When I recently read about this new series, sold as an adult take on the Turtles, my interest was piqued. It’s true that the original comic book was pretty bloody and violent and written for a kid my age and became kid friendly later. My life as a kid and teenager was chalk-full of nothing but TMNT, though I haven’t read a TMNT comic since issue 50 of the previous series when Donatello was “killed.” I cried real tears, only to find out that they put him in a robot or something and I quickly lost interest, but I had only really read the first year's worth of issues anyway. To be fair, they were really good, and I’m tempted to go back and continue reading. The thing is, since the '80s and '90s, I have changed as a reader. (I’m 42 now, so I’d hope so.) Pulling punches doesn’t excite or challenge me. So, with robot Donnie, my interest waned again.
With The Last Ronin, the promise of perhaps something that might challenge me a little more was exactly what I wanted. The story is of a scarred, aged turtle, no longer a teen, but now an adult, in a very different New York City than what we’re used to: ravaged by decades of global warming, flying cars zipping around, and controlled by an evil and familiar entity. Aside from an aged turtle and city, and perhaps a bit of melancholy, the book is still written for a young teenage audience: prolonged action sequences; exposition occurs in stretches of inner monologue; the villain tells us everything we need to know in a verbose and animated soliloquy. My only disappointment is that I came into it with expectations as to what I was hoping it would be. I didn’t get it, but I got something else…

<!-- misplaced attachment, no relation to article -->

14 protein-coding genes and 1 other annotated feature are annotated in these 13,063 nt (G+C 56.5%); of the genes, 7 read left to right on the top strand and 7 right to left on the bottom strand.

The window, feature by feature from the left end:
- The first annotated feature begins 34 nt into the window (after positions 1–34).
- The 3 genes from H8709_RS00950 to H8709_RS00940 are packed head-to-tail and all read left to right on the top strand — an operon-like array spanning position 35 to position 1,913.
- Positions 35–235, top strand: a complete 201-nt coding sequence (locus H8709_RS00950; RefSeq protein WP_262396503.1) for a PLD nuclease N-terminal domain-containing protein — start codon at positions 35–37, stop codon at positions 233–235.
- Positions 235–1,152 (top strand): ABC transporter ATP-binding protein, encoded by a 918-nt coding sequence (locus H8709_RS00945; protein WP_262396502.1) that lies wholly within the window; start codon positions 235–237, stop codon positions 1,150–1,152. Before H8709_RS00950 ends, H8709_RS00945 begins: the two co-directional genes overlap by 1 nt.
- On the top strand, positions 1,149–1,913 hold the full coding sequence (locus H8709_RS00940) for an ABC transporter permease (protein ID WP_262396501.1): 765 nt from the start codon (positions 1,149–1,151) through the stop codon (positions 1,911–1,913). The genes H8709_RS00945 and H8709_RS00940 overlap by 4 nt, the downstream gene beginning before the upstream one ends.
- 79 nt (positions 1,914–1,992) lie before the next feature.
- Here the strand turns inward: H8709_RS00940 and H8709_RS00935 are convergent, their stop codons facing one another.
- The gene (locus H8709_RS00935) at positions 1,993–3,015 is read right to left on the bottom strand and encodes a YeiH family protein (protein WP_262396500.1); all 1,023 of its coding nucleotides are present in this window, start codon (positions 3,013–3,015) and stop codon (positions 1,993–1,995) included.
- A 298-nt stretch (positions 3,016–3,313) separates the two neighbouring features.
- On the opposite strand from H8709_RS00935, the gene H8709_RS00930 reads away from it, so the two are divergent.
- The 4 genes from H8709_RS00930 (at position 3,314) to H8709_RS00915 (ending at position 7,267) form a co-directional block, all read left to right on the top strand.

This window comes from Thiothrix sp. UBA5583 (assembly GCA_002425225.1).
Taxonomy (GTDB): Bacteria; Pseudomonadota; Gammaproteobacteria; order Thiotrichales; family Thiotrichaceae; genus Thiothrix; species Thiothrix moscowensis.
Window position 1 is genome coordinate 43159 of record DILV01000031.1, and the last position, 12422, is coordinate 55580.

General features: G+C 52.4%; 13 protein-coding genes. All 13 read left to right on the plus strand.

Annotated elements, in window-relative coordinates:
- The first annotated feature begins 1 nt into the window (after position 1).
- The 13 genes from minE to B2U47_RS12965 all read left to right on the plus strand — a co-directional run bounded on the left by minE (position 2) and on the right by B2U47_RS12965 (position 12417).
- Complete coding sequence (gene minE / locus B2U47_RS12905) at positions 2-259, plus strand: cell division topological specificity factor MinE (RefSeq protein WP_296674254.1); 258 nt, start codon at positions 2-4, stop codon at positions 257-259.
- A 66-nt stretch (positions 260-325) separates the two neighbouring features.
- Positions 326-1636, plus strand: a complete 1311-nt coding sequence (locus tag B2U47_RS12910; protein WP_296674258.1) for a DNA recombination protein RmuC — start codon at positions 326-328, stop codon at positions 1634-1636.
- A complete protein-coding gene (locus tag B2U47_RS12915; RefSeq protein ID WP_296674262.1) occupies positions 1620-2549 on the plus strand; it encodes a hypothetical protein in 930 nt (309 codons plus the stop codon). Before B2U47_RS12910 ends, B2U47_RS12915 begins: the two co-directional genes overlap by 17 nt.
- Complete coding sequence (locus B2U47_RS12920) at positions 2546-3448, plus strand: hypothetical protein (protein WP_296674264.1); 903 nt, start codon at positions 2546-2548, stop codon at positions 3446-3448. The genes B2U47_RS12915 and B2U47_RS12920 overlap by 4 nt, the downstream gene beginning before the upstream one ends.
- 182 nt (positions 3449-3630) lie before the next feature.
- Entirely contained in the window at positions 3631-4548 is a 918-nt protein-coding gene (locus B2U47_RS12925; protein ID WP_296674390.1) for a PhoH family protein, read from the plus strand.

A flashback to opening and reading a Teenage Mutant Ninja Turtles comic book for the first time (especially the alternate cover drawn by Eastman in his scritch-scratchy style that soars off the panel). The art is gorgeous, the world is over-the-top and spectacular. It reminded me of the comic book, that looking back now, is what actually got me into really, truly collecting comics. What else did it give me? Well… Eastman, Laird, and Waltz capture the brothers’ voices at this point so beautifully and authentically that when the gift is given, it sinks directly into the heart, and the sort of mystery that the reader is burdened with throughout the book which is only revealed on the final page, to someone who has grown up with the Turtles, who had their posters awkwardly thumbtacked all over my walls, who saw the first film eight times in the theatre, watched the cartoon series religiously, and held that black-and-white comic in his hands with wide eyes, that final page cuts deep. And looking back over the panels of the issue, the voice of the book makes that much more sense. So, it looks like I’m 100% on board.
Fanbase Press’ #StoriesMatter Initiative for 2020 comes into play right here. The fact that a story of four turtle ninjas has remained such a big part of my life and can come back into it right around the time I need it, when I need to get in touch with my younger self and find inspiration there, that is the power of stories, and ultimately why I’m going to keep reading this series.
Creative team: Kevin Eastman, Peter Laird, Tom Waltz (story), Tom Waltz, Kevin Eastman (script), Kevin Eastman (layouts), Esau and Isaac Escorza (pencils/inks), Ben Bishop (pg 39 art), Samuel Plata (color assistance), Luis Antonio Delgado (colors), Shawn Lee (letters), R.G Llarena (additional editorial coordination), Bobby Curnow (edits)
Publisher: IDW Publishing
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